- providing or yielding meagerly in return for much effort; demanding or unrewarding: the hardscrabble existence of mountainside farmers.
Origin of hardscrabble
Examples from the Web for hardscrabble
Contemporary Examples of hardscrabble
Their harrowing escape to Erbil has ended in a precarious and hardscrabble existence.Church Bells Fall Silent in Mosul as Iraq’s Christians Flee
Andrew Doran, Drew Bowling
June 29, 2014
But this hardscrabble, prairie town, with its population of 5,000 people, cast its charm on Ballantine.Death in the Heartland: What Happened to Steven Haataja?
March 16, 2014
For many fans, her hardscrabble youth and rough-and-tumble style were viewed as endearing strengths.ESPN’s ‘The Price of Gold’ Revisits the Tonya Harding and Nancy Kerrigan Scandal
January 15, 2014
At Big Valley, a co-ed pre-K-12 in hardscrabble Modesto, Calif., the trip to Washington D.C. has been an annual rite of passage.The Sequester Ruined Our Eighth-Grade Trip to Washington, D.C.
March 19, 2013
In his hardscrabble campaign, there might not even have been a podium ready to welcome him.What Newt Gingrich Can Do for Mitt Romney
August 9, 2012
Historical Examples of hardscrabble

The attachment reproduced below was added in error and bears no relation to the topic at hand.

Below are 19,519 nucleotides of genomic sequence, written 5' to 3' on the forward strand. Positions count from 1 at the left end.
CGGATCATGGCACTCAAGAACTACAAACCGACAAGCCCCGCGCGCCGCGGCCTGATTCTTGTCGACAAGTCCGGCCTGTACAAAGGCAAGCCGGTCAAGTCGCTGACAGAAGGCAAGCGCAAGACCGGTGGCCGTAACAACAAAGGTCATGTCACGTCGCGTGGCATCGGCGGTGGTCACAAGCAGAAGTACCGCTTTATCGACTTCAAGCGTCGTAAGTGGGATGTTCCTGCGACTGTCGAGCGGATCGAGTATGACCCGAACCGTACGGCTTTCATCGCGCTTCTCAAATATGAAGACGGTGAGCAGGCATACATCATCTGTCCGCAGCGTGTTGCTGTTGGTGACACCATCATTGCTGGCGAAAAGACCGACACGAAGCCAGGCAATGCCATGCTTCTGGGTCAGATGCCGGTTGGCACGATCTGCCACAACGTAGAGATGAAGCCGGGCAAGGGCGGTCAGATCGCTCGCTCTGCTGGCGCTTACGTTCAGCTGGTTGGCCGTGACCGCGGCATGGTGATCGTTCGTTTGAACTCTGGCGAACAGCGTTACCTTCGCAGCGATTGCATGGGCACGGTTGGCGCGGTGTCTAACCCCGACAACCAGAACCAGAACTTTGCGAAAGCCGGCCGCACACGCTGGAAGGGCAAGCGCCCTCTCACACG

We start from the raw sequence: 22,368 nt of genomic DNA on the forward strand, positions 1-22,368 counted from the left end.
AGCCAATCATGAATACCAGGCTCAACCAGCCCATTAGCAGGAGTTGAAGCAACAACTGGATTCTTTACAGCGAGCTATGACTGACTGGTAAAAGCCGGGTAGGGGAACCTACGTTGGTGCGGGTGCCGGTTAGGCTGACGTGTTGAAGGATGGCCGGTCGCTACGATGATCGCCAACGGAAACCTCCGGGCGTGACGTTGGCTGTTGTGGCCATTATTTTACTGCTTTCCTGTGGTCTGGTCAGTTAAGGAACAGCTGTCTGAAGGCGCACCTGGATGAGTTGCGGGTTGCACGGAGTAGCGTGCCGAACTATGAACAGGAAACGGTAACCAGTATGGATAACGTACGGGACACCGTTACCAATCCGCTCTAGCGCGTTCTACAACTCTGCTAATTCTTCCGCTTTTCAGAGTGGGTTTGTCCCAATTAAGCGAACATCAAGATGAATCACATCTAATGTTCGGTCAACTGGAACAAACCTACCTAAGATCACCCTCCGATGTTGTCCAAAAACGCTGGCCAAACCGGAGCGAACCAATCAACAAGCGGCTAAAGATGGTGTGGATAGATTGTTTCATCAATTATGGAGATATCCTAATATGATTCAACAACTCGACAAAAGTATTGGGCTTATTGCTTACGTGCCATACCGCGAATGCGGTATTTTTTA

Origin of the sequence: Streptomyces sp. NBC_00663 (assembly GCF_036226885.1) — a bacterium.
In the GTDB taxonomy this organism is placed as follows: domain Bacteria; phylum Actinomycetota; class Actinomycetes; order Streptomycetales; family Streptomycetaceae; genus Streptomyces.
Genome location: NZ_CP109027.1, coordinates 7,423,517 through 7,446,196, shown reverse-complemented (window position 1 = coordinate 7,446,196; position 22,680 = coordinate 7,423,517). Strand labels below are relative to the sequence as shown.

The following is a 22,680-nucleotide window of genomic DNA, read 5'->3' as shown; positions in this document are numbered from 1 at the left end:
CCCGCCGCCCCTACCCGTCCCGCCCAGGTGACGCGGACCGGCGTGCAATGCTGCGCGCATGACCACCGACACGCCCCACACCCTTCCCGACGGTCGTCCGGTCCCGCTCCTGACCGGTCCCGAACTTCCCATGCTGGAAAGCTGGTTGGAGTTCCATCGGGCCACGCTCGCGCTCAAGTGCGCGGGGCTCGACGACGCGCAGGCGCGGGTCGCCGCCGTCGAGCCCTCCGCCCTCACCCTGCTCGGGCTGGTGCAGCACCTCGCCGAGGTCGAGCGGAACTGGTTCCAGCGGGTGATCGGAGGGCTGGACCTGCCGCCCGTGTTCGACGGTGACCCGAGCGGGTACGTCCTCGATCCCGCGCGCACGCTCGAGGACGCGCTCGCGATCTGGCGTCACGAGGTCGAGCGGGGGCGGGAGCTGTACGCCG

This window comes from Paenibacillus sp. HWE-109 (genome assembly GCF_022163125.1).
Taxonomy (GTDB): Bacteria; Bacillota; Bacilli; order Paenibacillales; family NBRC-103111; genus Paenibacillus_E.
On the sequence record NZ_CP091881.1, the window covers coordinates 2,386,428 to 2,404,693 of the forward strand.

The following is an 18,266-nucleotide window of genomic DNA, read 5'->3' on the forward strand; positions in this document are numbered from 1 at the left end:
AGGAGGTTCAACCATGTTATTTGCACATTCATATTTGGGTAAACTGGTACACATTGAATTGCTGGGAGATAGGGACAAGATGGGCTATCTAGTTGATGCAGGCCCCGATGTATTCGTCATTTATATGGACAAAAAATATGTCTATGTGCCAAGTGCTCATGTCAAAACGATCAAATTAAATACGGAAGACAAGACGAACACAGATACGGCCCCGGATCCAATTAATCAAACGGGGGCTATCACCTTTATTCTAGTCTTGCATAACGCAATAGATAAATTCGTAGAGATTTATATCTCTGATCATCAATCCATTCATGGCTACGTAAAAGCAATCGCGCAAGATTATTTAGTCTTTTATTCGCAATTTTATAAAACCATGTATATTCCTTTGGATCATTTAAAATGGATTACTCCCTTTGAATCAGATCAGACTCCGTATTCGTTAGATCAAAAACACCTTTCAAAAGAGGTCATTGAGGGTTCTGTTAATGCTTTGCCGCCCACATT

I've come into possession of a house which might suit you—'Hardscrabble.'Reels and Spindles
“We need not be afraid of Hardscrabble winds any more, papa,” said David.The Inglises
Margaret Murray Robertson
The village of Podunk looks down on the neighboring town of Hardscrabble.The Galaxy
Mo Mercer was the oracle of the renowned village of Hardscrabble.
Hardscrabble, flushed and swollen with importance, stepped forward.The Girl Aviators' Sky Cruise
- (modifier) (of a place) difficult to make a living in; barren
- great effort made in the face of difficulties
1804, U.S. colloquial, the name of an imaginary barren place "where a livelihood may be obtained only under great hardship and difficulty;" from hard + scrabble. First recorded in journals of Lewis and Clark. Perhaps the original notion is "vigorous effort made under great stress," though this sense is recorded slightly later (1812).